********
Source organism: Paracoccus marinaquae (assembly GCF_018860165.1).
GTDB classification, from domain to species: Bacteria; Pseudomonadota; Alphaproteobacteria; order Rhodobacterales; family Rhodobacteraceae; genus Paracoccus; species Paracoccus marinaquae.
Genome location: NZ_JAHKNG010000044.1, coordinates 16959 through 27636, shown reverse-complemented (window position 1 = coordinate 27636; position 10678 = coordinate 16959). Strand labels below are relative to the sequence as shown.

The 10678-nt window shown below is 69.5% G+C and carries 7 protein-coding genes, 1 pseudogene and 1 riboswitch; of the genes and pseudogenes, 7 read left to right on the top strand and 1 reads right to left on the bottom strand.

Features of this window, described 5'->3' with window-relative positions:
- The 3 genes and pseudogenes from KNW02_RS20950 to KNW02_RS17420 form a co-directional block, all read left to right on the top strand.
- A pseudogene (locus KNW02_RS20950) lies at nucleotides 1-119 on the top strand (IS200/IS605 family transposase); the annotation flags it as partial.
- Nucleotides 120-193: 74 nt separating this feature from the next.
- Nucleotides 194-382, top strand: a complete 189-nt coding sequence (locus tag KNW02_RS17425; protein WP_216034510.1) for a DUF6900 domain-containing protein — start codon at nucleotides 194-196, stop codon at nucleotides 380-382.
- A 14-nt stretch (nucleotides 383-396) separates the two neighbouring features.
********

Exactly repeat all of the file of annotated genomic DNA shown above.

Source organism: Paracoccus marinaquae (assembly GCF_018860165.1).
GTDB classification, from domain to species: Bacteria; Pseudomonadota; Alphaproteobacteria; order Rhodobacterales; family Rhodobacteraceae; genus Paracoccus; species Paracoccus marinaquae.
Genome location: NZ_JAHKNG010000044.1, coordinates 16959 through 27636, shown reverse-complemented (window position 1 = coordinate 27636; position 10678 = coordinate 16959). Strand labels below are relative to the sequence as shown.

The 10678-nt window shown below is 69.5% G+C and carries 7 protein-coding genes, 1 pseudogene and 1 riboswitch; of the genes and pseudogenes, 7 read left to right on the top strand and 1 reads right to left on the bottom strand.

Features of this window, described 5'->3' with window-relative positions:
- The 3 genes and pseudogenes from KNW02_RS20950 to KNW02_RS17420 form a co-directional block, all read left to right on the top strand.
- A pseudogene (locus KNW02_RS20950) lies at nucleotides 1-119 on the top strand (IS200/IS605 family transposase); the annotation flags it as partial.
- Nucleotides 120-193: 74 nt separating this feature from the next.
- Nucleotides 194-382, top strand: a complete 189-nt coding sequence (locus tag KNW02_RS17425; protein WP_216034510.1) for a DUF6900 domain-containing protein — start codon at nucleotides 194-196, stop codon at nucleotides 380-382.
- A 14-nt stretch (nucleotides 383-396) separates the two neighbouring features.